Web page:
Unfortunately, while those present-day issues are mentioned there’s not much resolution to those narrative themes. And by the end of the film it becomes quite muddled to what kind of position the film was trying to take. But ultimately I do give the Russo brothers props for weaving in current political issues – that at the very least – gives the appearance of a more believable world.
Another red-flag of most MCU films is the lack of compelling villains. The last two films, Iron Man 3 and Thor 2 have really suffered from not creating lasting and threatening villains. That’s mostly true again with Captain America 2. (I say mostly because there is at least one provocative antagonist in the film). Sadly, the rest of the villains in the movie are just not that interesting or threatening.
This film has Winter Soldier in the title and as the movie’s main antagonist he is severely lacking in screen time. The movie presents him in a very convoluted yet uninteresting manner. I’m sorry, but the mindless unstoppable assassin is a tired trope. The battle between Captain America and The Winter Soldier should have been a big emotional encounter but it just doesn’t work as well as it was intended. Additionally there is another bad guy in the film that fans will recognize from the first Captain America movie. And while he’s crucial to the plot of the film, I just can’t wrap my head around him being a physically dead yet alive artificial intelligent Nazi.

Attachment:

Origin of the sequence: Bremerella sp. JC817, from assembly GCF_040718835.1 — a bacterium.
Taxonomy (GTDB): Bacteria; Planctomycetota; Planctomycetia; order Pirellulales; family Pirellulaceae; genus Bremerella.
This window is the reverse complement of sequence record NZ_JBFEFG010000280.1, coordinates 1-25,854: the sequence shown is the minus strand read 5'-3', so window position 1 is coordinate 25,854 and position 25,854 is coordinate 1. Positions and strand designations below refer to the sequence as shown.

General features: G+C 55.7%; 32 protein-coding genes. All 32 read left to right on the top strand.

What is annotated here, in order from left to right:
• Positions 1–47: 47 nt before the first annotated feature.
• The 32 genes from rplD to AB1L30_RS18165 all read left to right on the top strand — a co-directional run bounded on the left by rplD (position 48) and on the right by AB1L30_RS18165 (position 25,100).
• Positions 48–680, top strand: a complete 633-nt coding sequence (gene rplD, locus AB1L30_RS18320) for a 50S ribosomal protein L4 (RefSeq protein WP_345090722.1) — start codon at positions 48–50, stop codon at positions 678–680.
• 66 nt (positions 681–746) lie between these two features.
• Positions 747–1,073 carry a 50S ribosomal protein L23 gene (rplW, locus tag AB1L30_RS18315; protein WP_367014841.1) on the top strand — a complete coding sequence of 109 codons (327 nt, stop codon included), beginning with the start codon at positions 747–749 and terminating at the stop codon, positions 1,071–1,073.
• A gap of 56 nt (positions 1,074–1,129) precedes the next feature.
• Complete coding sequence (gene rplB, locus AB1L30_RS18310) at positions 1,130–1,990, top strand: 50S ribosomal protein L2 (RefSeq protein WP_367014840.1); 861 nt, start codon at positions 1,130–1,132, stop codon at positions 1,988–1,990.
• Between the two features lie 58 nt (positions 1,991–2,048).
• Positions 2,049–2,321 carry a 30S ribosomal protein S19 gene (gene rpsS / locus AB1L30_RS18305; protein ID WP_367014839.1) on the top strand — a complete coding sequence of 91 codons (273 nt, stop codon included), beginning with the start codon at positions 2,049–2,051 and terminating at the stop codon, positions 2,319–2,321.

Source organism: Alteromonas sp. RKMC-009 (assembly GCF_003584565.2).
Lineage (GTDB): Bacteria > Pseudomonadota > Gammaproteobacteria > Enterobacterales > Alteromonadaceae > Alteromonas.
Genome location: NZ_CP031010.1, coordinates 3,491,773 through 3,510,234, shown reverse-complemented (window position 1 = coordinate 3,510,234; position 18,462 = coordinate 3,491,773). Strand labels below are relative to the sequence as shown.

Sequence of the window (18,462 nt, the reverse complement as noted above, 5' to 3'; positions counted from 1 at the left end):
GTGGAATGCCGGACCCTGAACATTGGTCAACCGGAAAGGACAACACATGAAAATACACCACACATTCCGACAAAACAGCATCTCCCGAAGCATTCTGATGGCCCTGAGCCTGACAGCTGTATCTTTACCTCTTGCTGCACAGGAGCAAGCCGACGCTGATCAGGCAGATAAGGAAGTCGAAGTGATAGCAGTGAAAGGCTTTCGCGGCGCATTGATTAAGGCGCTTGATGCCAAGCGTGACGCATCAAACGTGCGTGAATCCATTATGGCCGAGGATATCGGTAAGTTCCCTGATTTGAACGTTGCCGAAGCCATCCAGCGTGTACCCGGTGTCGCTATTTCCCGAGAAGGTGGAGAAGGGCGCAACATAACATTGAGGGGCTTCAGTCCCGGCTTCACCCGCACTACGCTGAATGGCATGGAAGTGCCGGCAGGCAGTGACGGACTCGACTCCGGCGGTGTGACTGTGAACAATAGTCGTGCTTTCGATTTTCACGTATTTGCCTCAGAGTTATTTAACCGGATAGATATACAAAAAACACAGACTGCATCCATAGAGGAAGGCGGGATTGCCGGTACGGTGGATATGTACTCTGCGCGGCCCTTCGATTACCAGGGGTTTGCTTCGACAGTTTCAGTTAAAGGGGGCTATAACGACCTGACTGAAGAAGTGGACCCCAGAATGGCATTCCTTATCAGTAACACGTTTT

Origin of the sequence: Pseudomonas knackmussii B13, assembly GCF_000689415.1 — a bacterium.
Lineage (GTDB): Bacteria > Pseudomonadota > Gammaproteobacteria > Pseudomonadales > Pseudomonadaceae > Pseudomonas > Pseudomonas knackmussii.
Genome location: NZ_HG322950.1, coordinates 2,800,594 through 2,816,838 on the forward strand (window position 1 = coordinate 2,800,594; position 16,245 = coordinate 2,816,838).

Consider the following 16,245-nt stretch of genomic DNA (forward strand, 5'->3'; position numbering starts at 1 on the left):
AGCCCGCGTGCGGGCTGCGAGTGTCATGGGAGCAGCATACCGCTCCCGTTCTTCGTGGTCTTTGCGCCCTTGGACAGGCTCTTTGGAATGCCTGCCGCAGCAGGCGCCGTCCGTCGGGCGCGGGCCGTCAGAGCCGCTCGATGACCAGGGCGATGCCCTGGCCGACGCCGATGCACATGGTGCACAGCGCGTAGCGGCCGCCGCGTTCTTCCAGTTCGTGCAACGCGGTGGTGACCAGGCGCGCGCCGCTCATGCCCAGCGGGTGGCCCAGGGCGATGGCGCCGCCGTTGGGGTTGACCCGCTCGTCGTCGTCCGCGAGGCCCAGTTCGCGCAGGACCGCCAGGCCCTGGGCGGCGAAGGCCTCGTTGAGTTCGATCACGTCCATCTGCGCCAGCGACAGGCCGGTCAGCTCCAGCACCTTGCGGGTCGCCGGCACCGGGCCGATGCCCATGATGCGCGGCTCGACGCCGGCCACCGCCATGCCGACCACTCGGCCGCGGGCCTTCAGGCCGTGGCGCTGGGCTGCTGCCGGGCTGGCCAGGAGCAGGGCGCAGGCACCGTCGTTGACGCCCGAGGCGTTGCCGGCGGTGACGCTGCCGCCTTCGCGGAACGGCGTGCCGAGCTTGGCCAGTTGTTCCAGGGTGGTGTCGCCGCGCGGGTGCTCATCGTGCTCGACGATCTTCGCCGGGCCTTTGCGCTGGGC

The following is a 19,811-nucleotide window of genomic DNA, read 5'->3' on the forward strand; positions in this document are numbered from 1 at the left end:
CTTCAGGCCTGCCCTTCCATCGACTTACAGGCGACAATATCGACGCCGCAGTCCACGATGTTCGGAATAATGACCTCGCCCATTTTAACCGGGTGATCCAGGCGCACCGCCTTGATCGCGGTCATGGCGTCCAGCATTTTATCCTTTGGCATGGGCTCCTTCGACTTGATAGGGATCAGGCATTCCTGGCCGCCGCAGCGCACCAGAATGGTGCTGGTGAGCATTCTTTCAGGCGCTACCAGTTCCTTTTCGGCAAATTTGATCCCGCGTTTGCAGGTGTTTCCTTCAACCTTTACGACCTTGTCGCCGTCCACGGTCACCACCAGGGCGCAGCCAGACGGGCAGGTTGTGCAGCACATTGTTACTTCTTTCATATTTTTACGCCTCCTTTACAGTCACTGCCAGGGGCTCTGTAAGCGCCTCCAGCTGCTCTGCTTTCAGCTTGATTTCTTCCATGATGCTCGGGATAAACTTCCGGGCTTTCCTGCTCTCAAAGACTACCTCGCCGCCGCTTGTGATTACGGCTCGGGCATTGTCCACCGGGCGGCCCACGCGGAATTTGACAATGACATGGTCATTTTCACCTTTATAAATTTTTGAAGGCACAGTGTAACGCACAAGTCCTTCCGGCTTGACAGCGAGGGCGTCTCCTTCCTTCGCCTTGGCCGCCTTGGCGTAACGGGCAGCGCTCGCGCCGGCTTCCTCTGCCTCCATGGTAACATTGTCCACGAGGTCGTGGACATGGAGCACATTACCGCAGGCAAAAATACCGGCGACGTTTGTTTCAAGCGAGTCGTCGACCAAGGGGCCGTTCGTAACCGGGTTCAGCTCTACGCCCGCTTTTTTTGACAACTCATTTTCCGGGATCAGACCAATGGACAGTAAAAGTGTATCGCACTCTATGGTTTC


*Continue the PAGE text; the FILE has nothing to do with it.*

All in all Captain America: The Winter Soldier is a refreshing entry into the Marvel Cinematic Universe. It initially bucks the “comfort cinema” formula of the MCU but cannot escape completely from the predetermined template. Nonetheless the strong performances by the leads coupled with some breathtaking action sequences makes Captain America: The Winter Soldier an upper tier entry into the MCU.
Final grade: B.